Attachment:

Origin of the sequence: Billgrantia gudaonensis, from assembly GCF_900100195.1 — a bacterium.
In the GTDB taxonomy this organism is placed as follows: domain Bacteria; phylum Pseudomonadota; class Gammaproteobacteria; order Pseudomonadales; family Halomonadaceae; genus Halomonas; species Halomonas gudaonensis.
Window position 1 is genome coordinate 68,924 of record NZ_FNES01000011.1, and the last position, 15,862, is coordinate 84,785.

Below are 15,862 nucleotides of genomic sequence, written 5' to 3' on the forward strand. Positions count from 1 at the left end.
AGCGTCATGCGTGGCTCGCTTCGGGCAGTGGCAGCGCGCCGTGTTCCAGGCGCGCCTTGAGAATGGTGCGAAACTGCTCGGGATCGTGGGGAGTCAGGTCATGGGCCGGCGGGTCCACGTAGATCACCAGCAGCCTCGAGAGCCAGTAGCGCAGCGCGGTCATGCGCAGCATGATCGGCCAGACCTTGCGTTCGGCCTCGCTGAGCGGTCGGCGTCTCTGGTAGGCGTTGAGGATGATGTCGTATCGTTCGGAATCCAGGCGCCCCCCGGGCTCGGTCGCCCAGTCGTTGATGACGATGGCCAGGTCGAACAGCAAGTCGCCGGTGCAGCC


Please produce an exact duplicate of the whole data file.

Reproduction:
Origin of the sequence: Billgrantia gudaonensis, from assembly GCF_900100195.1 — a bacterium.
In the GTDB taxonomy this organism is placed as follows: domain Bacteria; phylum Pseudomonadota; class Gammaproteobacteria; order Pseudomonadales; family Halomonadaceae; genus Halomonas; species Halomonas gudaonensis.
Window position 1 is genome coordinate 68,924 of record NZ_FNES01000011.1, and the last position, 15,862, is coordinate 84,785.

Below are 15,862 nucleotides of genomic sequence, written 5' to 3' on the forward strand. Positions count from 1 at the left end.
AGCGTCATGCGTGGCTCGCTTCGGGCAGTGGCAGCGCGCCGTGTTCCAGGCGCGCCTTGAGAATGGTGCGAAACTGCTCGGGATCGTGGGGAGTCAGGTCATGGGCCGGCGGGTCCACGTAGATCACCAGCAGCCTCGAGAGCCAGTAGCGCAGCGCGGTCATGCGCAGCATGATCGGCCAGACCTTGCGTTCGGCCTCGCTGAGCGGTCGGCGTCTCTGGTAGGCGTTGAGGATGATGTCGTATCGTTCGGAATCCAGGCGCCCCCCGGGCTCGGTCGCCCAGTCGTTGATGACGATGGCCAGGTCGAACAGCAAGTCGCCGGTGCAGCC